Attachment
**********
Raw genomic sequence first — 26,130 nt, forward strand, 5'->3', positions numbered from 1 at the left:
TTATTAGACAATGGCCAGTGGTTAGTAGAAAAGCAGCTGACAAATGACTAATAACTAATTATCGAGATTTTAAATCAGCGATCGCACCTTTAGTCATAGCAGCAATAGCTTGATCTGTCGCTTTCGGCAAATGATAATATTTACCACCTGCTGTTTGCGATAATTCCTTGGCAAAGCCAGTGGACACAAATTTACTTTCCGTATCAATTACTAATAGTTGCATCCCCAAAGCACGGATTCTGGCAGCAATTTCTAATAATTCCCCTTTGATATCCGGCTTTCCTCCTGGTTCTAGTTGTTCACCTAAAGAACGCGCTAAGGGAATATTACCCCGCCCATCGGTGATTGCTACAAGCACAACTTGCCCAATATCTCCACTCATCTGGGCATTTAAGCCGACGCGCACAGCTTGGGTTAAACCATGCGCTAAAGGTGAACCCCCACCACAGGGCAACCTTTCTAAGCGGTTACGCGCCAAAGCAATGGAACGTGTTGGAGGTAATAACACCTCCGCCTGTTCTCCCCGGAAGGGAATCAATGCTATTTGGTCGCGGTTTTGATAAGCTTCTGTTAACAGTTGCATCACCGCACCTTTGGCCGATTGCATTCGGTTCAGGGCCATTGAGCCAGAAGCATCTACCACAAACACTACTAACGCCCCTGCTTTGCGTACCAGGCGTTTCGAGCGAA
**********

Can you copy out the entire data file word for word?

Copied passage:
Raw genomic sequence first — 26,130 nt, forward strand, 5'->3', positions numbered from 1 at the left:
TTATTAGACAATGGCCAGTGGTTAGTAGAAAAGCAGCTGACAAATGACTAATAACTAATTATCGAGATTTTAAATCAGCGATCGCACCTTTAGTCATAGCAGCAATAGCTTGATCTGTCGCTTTCGGCAAATGATAATATTTACCACCTGCTGTTTGCGATAATTCCTTGGCAAAGCCAGTGGACACAAATTTACTTTCCGTATCAATTACTAATAGTTGCATCCCCAAAGCACGGATTCTGGCAGCAATTTCTAATAATTCCCCTTTGATATCCGGCTTTCCTCCTGGTTCTAGTTGTTCACCTAAAGAACGCGCTAAGGGAATATTACCCCGCCCATCGGTGATTGCTACAAGCACAACTTGCCCAATATCTCCACTCATCTGGGCATTTAAGCCGACGCGCACAGCTTGGGTTAAACCATGCGCTAAAGGTGAACCCCCACCACAGGGCAACCTTTCTAAGCGGTTACGCGCCAAAGCAATGGAACGTGTTGGAGGTAATAACACCTCCGCCTGTTCTCCCCGGAAGGGAATCAATGCTATTTGGTCGCGGTTTTGATAAGCTTCTGTTAACAGTTGCATCACCGCACCTTTGGCCGATTGCATTCGGTTCAGGGCCATTGAGCCAGAAGCATCTACCACAAACACTACTAACGCCCCTGCTTTGCGTACCAGGCGTTTCGAGCGAA